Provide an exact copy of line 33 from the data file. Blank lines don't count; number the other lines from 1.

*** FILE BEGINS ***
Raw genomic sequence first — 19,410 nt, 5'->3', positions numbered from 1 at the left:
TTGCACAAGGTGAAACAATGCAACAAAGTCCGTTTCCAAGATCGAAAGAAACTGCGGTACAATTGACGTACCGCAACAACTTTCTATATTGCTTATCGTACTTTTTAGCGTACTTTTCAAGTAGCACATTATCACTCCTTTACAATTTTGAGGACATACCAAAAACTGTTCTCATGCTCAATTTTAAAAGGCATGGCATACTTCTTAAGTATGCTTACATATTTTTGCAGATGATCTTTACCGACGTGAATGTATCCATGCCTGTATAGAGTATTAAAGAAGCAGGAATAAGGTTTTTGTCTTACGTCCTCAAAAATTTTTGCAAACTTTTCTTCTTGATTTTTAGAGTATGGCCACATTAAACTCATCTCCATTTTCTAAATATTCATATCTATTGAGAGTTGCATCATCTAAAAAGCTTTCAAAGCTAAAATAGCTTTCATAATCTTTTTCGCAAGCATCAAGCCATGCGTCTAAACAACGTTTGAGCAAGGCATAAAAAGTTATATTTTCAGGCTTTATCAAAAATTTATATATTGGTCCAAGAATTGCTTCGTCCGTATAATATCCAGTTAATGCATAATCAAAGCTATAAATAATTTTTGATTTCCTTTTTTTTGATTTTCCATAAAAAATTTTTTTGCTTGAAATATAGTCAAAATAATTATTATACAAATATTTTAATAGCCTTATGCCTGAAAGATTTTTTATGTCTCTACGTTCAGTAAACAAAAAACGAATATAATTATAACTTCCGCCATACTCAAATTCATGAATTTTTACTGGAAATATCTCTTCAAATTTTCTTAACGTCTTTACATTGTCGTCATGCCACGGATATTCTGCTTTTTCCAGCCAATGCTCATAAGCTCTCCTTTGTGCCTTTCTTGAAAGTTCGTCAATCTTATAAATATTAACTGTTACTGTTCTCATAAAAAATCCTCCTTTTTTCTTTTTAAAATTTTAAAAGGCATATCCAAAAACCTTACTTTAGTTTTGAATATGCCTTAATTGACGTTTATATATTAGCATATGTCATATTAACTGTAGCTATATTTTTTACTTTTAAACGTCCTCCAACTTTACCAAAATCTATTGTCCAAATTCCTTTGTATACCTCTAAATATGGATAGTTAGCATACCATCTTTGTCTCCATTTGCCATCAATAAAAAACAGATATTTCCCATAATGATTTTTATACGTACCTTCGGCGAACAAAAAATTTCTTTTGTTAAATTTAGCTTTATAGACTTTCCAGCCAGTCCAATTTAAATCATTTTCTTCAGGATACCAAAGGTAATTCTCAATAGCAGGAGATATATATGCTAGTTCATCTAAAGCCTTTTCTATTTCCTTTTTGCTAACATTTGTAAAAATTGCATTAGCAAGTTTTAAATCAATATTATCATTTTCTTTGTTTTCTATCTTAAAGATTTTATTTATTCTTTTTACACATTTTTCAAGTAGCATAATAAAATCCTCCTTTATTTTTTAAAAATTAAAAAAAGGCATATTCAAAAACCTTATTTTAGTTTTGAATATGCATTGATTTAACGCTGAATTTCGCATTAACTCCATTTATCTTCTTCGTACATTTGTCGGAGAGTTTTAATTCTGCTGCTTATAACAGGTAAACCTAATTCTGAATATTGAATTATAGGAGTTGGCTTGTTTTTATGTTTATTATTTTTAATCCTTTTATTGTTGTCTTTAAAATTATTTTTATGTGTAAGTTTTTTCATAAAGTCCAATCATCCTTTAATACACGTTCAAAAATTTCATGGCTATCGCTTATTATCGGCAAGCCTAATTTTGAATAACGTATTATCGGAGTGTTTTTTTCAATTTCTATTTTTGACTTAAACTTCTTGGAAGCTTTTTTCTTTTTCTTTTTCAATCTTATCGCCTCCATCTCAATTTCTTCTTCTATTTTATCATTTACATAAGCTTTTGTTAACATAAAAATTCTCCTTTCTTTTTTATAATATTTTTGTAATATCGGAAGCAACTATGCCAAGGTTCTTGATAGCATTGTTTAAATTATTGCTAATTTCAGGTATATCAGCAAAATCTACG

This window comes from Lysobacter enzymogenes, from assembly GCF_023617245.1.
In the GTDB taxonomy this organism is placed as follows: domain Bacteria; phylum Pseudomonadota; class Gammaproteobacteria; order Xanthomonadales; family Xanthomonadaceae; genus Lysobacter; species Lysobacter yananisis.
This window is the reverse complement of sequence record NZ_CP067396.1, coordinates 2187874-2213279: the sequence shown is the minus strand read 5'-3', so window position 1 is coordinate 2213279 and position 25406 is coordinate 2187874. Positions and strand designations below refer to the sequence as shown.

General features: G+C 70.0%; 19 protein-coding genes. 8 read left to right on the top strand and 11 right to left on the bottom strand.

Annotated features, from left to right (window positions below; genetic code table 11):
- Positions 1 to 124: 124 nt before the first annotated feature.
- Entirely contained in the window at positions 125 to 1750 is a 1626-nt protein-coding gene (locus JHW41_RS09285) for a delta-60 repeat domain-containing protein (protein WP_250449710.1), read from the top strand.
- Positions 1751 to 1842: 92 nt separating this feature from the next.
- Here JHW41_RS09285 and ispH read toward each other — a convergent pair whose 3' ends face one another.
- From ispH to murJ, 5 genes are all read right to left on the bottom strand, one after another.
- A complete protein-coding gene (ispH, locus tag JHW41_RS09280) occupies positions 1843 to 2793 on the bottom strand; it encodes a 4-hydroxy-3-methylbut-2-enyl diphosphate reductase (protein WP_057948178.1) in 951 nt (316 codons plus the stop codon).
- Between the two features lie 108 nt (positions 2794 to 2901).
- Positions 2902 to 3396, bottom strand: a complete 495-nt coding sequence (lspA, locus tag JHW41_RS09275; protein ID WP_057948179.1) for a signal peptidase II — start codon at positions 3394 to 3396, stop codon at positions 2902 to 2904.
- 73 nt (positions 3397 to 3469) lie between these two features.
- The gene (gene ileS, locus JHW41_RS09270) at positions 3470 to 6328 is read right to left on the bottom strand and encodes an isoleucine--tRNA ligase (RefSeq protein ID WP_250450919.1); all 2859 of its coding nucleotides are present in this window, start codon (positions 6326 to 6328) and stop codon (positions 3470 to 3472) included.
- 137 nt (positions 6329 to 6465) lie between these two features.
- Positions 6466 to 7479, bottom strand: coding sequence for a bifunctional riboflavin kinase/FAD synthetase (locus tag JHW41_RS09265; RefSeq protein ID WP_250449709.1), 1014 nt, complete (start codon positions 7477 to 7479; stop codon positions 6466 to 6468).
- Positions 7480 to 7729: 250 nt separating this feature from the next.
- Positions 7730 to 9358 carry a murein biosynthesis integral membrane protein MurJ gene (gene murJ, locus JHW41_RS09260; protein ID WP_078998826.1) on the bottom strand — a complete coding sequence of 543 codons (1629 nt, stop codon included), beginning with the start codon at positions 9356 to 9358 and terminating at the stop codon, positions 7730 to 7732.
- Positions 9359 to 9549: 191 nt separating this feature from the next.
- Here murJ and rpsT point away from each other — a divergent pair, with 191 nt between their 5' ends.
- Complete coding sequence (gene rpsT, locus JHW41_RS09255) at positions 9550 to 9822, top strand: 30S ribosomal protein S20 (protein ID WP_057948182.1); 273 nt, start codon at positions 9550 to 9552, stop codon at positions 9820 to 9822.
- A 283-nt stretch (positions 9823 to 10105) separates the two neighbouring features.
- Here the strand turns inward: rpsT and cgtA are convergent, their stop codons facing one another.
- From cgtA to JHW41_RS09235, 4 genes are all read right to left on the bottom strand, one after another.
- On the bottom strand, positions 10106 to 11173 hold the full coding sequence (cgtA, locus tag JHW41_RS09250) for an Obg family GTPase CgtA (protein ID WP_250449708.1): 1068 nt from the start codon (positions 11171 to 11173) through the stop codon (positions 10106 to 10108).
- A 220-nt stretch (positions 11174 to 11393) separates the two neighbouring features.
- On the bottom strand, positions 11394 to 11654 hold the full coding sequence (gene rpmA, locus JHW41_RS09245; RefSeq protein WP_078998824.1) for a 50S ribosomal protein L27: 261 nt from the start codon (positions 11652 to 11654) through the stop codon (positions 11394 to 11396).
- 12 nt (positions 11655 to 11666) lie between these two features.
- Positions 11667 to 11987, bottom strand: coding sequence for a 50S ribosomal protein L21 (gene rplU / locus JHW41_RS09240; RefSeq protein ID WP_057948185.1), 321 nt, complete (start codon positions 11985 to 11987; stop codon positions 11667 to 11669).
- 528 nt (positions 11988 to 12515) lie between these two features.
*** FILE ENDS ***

- 528 nt (positions 11988 to 12515) lie between these two features.